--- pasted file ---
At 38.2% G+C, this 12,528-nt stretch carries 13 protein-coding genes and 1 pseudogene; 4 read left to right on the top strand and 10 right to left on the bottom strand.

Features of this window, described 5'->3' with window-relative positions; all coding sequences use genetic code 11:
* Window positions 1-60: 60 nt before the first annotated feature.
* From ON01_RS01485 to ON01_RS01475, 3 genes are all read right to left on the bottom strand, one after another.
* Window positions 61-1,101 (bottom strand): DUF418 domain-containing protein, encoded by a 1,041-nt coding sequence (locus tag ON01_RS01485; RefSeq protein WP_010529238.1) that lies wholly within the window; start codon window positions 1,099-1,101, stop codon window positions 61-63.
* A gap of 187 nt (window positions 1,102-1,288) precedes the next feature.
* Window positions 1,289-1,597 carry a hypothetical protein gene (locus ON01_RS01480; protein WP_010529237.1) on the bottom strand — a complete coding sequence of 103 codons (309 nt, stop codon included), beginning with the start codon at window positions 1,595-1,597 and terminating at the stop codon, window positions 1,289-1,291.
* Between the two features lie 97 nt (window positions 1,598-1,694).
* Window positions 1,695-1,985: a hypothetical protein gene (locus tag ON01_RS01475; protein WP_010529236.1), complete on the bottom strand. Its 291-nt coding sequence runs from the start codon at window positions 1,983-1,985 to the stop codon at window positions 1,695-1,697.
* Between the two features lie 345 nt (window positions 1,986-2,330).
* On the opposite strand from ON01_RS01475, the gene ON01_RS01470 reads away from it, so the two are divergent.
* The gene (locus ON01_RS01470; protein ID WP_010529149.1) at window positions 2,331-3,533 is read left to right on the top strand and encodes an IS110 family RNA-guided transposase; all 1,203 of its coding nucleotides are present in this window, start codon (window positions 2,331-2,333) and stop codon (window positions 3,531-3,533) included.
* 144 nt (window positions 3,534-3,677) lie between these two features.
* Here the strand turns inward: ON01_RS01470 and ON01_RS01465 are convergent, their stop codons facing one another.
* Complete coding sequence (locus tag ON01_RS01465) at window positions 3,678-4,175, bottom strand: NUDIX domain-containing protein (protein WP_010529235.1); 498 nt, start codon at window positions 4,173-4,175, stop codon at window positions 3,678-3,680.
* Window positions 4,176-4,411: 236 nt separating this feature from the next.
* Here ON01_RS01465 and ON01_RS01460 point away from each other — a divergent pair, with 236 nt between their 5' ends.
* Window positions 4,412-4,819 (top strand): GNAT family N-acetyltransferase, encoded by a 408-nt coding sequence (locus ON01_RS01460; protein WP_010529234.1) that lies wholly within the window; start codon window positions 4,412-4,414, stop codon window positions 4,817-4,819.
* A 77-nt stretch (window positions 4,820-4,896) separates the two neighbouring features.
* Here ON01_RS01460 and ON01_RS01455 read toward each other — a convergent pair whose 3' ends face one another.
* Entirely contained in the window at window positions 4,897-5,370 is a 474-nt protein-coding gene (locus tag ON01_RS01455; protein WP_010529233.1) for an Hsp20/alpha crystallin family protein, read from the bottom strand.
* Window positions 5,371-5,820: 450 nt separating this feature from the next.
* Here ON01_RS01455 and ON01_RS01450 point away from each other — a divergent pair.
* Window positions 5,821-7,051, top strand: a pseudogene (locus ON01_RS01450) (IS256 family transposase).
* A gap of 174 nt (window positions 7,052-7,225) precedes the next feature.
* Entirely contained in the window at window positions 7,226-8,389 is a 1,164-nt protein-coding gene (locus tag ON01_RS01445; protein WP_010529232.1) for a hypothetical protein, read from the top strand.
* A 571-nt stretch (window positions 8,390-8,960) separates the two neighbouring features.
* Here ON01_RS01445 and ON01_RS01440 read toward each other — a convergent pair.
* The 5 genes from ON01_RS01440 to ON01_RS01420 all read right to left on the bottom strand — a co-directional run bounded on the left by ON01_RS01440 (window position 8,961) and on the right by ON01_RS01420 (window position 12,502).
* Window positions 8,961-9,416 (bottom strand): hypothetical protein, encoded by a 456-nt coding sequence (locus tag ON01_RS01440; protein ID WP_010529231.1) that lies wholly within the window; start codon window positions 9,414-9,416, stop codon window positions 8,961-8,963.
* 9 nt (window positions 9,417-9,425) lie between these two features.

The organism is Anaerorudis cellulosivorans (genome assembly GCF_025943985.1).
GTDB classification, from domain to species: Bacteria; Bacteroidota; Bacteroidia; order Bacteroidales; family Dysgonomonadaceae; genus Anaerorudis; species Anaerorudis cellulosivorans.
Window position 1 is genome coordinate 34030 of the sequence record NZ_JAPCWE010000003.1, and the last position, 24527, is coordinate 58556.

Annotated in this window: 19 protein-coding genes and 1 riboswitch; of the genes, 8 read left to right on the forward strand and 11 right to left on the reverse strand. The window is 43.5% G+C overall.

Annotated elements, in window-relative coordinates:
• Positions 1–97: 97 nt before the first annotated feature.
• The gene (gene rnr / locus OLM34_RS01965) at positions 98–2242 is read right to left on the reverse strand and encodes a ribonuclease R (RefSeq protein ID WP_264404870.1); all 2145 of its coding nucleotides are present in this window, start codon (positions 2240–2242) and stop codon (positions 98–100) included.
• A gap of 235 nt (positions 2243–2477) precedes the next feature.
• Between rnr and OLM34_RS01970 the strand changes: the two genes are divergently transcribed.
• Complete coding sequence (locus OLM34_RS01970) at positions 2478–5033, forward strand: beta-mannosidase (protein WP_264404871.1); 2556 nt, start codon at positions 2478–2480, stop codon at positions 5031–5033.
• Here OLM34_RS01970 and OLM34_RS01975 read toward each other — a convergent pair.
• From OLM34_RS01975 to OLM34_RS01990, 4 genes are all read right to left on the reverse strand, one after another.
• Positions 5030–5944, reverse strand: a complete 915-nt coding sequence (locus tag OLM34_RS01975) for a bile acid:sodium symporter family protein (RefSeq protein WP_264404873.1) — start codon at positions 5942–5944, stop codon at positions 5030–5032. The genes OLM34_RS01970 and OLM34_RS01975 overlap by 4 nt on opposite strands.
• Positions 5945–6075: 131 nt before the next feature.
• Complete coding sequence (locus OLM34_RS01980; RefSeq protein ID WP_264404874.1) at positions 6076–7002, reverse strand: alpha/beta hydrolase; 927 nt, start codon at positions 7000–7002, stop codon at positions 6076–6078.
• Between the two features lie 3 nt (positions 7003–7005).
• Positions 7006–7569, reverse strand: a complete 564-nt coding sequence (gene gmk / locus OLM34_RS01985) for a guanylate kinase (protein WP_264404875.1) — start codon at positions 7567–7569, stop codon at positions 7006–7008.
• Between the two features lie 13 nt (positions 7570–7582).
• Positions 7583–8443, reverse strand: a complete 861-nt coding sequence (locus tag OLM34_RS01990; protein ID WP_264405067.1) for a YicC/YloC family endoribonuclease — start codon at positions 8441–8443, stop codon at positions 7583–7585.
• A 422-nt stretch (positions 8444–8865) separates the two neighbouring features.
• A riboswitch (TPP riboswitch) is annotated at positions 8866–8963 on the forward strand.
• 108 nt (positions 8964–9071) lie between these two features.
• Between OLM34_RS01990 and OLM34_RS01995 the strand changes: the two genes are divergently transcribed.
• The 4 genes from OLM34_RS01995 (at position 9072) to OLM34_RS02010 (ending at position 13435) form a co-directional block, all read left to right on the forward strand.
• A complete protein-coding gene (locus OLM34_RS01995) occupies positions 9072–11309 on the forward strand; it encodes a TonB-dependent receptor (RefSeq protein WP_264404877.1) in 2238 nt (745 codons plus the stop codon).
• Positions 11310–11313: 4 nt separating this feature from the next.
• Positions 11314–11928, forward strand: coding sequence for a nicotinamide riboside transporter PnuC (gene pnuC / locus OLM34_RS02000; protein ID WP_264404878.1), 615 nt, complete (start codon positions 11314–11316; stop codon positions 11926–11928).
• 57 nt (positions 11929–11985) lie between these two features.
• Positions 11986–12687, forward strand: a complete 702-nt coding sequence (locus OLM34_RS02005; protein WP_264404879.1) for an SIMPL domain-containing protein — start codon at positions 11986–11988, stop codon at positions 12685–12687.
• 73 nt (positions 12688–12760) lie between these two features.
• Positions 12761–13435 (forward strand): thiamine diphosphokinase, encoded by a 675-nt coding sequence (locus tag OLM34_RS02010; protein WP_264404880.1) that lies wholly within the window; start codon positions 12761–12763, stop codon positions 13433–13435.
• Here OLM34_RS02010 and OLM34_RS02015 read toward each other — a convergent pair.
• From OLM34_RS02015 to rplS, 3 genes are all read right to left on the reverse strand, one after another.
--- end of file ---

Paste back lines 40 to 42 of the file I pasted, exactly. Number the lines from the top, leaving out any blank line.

• Between rnr and OLM34_RS01970 the strand changes: the two genes are divergently transcribed.
• Complete coding sequence (locus OLM34_RS01970) at positions 2478–5033, forward strand: beta-mannosidase (protein WP_264404871.1); 2556 nt, start codon at positions 2478–2480, stop codon at positions 5031–5033.
• Here OLM34_RS01970 and OLM34_RS01975 read toward each other — a convergent pair.